Russian general confirms Iran missile deal frozen
General Nikolai Makarov said the delivery of the high-precision missiles would violate UN sanctions Moscow has supported, Russian news agencies report.
Russia will not deliver S-300 air-defense missiles to Iran, the armed forces chief of staff said on Wednesday, confirming a government decision to hold off on a deal that has deeply worried Washington and Israel.
General Nikolai Makarov said the delivery of the high-precision missiles would violate UN sanctions Moscow has supported, Russian news agencies reported.
"A decision was taken not to supply S-300s to Iran, they definitely fall under sanctions," Makarov was quoted as saying by state-run RIA.
The remarks were the first confirmation from a senior Russian official of Moscow's decision not to deliver the missiles, a sign of Russia's increasing willingness to join the West in putting pressure on Tehran over its nuclear program.
French officials had said that Prime Minister Vladimir Putin told French President Nicolas Sarkozy in June that Moscow would freeze the missile deal. Before that, Russian officials had made conflicting statements about whether new sanctions against Iran would prevent the sale.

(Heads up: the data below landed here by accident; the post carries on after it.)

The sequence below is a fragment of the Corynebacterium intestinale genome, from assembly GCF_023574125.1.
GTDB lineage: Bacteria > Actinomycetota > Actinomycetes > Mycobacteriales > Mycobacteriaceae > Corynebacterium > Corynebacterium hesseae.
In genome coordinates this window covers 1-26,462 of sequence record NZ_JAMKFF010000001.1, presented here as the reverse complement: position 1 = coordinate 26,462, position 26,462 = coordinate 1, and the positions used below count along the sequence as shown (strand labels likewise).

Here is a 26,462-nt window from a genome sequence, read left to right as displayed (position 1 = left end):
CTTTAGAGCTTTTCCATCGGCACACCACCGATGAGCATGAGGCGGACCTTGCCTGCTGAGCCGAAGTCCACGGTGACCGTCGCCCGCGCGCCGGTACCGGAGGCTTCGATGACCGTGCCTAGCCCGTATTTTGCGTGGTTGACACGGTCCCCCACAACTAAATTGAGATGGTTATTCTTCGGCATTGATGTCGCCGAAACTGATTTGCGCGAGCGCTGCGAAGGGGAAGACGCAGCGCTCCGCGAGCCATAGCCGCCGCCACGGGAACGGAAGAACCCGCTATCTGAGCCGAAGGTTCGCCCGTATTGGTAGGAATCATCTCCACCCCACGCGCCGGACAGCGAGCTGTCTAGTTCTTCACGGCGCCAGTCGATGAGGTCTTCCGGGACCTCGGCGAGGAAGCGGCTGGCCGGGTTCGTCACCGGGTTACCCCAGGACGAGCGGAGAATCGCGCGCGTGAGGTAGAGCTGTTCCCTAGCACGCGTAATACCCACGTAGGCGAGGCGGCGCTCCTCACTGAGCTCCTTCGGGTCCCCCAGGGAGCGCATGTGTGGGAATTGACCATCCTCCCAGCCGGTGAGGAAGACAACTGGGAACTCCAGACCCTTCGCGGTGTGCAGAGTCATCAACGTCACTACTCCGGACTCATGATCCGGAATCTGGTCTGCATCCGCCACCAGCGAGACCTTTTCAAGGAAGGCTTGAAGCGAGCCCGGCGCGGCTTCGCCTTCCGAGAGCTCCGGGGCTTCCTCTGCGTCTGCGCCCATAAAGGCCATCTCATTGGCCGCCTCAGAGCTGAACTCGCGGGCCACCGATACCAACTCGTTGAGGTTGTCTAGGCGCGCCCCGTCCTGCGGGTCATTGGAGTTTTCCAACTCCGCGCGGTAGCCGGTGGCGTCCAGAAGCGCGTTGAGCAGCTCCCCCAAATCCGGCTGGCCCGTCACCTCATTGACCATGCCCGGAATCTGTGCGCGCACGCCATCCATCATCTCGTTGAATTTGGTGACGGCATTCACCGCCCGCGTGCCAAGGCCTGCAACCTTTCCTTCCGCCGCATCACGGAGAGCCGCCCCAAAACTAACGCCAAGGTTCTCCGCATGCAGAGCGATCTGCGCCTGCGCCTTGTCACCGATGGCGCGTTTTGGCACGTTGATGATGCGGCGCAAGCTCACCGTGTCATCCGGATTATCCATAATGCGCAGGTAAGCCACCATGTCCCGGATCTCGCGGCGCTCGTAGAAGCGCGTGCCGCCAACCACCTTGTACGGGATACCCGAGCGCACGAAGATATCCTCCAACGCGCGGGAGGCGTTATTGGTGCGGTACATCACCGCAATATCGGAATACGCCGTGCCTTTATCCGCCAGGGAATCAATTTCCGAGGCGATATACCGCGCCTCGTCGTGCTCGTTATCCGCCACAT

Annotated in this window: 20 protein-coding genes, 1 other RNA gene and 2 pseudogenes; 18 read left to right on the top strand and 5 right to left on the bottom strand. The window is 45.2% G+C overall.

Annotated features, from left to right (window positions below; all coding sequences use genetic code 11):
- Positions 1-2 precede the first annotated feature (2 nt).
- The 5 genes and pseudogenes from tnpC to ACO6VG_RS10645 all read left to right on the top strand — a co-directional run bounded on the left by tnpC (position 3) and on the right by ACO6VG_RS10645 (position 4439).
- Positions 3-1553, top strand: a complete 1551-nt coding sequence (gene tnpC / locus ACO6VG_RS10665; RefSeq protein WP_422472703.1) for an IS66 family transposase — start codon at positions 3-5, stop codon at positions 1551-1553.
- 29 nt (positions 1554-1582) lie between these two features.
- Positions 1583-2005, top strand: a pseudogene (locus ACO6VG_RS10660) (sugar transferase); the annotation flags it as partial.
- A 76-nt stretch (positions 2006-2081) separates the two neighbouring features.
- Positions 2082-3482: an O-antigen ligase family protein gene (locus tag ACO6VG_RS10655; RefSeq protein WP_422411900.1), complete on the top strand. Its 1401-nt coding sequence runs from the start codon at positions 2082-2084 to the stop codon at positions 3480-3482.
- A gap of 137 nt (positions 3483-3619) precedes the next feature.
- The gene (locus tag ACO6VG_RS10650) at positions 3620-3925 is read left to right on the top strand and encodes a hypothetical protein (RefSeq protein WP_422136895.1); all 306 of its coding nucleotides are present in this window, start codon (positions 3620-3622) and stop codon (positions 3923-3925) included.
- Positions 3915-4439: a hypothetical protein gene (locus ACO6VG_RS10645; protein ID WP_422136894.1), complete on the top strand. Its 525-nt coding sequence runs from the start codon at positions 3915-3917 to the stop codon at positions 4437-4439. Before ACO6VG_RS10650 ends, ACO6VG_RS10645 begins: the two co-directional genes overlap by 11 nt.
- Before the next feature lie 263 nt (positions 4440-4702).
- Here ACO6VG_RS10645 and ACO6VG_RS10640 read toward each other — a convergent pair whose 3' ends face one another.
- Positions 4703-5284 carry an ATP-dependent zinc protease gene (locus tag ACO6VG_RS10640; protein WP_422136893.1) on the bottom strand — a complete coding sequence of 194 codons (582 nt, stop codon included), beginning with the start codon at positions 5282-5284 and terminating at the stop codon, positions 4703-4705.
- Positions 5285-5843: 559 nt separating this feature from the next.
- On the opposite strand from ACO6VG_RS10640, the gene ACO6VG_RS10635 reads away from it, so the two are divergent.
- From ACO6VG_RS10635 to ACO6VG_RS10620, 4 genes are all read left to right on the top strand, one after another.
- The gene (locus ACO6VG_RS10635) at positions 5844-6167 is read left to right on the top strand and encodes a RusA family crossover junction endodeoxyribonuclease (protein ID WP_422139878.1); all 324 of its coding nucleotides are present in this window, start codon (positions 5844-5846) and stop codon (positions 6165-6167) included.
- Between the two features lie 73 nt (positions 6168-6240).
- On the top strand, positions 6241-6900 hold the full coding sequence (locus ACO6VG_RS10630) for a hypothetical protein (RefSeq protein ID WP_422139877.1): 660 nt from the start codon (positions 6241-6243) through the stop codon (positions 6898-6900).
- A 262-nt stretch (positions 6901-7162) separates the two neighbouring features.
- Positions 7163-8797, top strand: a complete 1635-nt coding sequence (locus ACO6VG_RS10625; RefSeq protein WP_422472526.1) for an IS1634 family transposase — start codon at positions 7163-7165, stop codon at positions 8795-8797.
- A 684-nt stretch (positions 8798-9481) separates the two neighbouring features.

The S-300 is a mobile, long-range air defense system that can detect, track and destroy ballistic missiles, cruise missiles and low-flying aircraft.
Iran announced a deal to acquire S-300s from Russia in 2007, and Russia has used it as a lever in diplomacy with Tehran and the West.
The United States and Israel have opposed the sale because it could give Iran the means to withstand air strikes aimed at knocking out its nuclear sites.
Russia's ties with Israel and the United States have been warming and the Kremlin has expressed irritation with Tehran's defiance of efforts to rein in its nuclear program.
Russia angered Israel and caused U.S. concern by saying last week that it would go ahead with a e300 million sale of Yakhont anti-ship cruise missiles to Syria.
Russian officials have rejected Israeli concerns that the missiles could fall into the hands of Hezbollah guerrillas in neighboring Lebanon.